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Next to update market as high street sales come under pressure

The pound’s demise since the Brexit vote has seen costs rocket for retailers and shop prices rise.





Retailer Next is expected to reveal another poor showing from its high street stores next week as consumer confidence continues to deteriorate following the Brexit vote.

Analysts at HSBC forecast the clothing chain will report a 5.3% fall in third quarter sales at its bricks and mortar outlets when it announces results on Wednesday.

It comes after sales across Next’s high street stores fell by 8.3% over the first half and amid a sharp slowdown in retail sales across the country.

A recent CBI survey showed sales in October fell at the quickest rate since March 2009 – the height of the financial crisis – as Brexit-fuelled inflation hammers retailers and shoppers alike.

The pound’s demise since the referendum has seen costs rocket for retailers and shop prices rise as already struggling consumers are hammered.


Lord Simon Wolfson interview

Lord Simon Wolfson interview

Press Association Images

Lord Simon Wolfson interview

However, the retailer’s overall performance is expected to have been propped up by its Next Directory arm, where sales are predicted to grow 10%.

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This, HSBC said, will see Next book a total increase in sales of 1.8%.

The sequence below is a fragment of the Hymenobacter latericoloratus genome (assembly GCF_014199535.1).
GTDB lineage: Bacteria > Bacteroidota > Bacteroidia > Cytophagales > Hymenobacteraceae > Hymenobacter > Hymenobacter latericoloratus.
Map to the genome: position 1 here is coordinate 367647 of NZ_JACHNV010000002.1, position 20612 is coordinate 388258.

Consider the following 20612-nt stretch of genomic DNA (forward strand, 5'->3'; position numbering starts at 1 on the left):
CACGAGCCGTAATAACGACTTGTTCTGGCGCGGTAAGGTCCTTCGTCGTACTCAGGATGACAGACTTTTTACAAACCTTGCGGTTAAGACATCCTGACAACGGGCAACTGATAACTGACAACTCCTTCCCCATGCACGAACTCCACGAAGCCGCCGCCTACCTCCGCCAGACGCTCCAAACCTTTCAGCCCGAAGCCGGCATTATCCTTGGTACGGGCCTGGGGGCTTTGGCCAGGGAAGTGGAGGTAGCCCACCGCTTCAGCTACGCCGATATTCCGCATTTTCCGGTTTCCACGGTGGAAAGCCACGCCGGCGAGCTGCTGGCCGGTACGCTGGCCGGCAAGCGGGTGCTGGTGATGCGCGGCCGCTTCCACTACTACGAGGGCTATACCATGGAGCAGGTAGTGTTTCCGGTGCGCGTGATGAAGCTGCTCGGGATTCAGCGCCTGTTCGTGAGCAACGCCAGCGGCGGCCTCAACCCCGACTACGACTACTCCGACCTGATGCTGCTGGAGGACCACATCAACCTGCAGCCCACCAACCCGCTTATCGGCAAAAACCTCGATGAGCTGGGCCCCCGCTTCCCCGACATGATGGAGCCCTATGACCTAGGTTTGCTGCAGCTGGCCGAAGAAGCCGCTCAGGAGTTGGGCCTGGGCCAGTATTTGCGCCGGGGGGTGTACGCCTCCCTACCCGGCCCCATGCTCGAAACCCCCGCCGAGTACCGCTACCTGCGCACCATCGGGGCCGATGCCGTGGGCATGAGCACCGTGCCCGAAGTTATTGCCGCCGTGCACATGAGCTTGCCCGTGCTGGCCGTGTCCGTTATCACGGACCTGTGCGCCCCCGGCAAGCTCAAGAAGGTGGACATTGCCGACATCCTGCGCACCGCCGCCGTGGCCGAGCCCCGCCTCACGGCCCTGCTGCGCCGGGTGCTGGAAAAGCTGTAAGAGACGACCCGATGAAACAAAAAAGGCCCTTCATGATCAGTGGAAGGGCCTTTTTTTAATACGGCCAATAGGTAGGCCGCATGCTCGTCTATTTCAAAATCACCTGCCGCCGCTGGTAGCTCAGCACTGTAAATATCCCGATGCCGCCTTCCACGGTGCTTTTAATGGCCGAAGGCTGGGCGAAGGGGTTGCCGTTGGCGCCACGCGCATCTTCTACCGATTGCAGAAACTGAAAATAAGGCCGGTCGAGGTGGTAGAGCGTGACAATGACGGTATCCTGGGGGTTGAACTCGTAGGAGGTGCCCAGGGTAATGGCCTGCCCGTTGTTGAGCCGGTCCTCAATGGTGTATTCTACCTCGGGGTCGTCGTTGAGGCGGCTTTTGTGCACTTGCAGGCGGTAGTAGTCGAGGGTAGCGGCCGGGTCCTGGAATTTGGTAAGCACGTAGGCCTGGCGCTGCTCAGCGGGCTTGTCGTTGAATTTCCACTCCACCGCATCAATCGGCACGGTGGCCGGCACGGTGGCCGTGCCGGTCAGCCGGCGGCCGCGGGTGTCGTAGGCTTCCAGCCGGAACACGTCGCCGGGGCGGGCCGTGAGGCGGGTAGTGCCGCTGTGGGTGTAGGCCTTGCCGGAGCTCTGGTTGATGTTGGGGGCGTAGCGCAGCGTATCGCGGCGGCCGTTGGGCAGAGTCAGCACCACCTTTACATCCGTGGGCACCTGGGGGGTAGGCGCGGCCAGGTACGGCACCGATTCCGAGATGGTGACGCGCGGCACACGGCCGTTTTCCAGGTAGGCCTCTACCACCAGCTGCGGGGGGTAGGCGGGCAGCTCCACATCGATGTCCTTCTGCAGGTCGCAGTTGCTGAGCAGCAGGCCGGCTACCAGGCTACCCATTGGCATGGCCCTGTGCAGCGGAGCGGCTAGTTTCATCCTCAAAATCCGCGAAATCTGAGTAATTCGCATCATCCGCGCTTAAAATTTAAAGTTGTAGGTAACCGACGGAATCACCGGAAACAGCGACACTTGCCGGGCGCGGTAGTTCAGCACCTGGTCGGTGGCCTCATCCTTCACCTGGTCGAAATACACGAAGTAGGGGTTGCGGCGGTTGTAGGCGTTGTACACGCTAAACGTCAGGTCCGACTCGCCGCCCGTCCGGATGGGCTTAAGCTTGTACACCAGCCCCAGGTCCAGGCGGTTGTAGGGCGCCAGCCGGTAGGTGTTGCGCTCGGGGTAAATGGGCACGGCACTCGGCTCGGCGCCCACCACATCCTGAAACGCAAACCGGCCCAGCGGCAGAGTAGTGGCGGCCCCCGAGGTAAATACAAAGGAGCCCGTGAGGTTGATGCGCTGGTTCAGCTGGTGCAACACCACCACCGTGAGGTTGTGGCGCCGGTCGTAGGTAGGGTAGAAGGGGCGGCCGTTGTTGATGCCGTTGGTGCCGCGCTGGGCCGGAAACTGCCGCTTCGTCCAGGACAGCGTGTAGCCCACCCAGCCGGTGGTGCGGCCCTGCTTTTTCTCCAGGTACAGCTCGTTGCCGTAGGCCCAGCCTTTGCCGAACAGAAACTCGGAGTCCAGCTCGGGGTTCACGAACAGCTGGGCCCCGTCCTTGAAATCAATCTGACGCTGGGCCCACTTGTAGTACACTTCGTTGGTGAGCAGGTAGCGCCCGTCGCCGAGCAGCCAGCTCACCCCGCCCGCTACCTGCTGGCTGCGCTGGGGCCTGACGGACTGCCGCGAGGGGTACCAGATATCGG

George Salmon, equity analyst at Hargreaves Lansdown, added: “Having missed the mark with its ranges earlier in the year, we’ll be looking out to see if Next, and more importantly its customer base, is happier with the Autumn/Winter offering.”

The group, headed by Brexit backing Lord Wolfson, struck an upbeat tone at its half year results in September when it claimed the worst of the inflation-fuelled price hikes on the high street are over.

It led Next to upgrade its earnings outlook after what it called “encouraging” trading, despite pre-tax profits falling 9.5% to £309.4 million for the six months to the end of July.

Lord Wolfson said at the time that it was “not impossible” that high street sales could rise in its third quarter, especially as it comes up against very weak comparatives from a year earlier.

He said: “Our performance in the last three months has been encouraging on a number of fronts and whilst the retail environment remains tough, our prospects going forward appear somewhat less challenging than they did six months ago.”

Next is now forecasting full-year profits of around £717 million, up from £710 million previously, although this would still mark a drop on the year before.

Paul Rossington, retail analyst at HSBC, said that trading will also “benefit from weak comparatives and better weather”.

However, he added: “Against a backdrop of an increasingly competitive UK market, Next’s core UK retail and UK directory businesses are in decline.”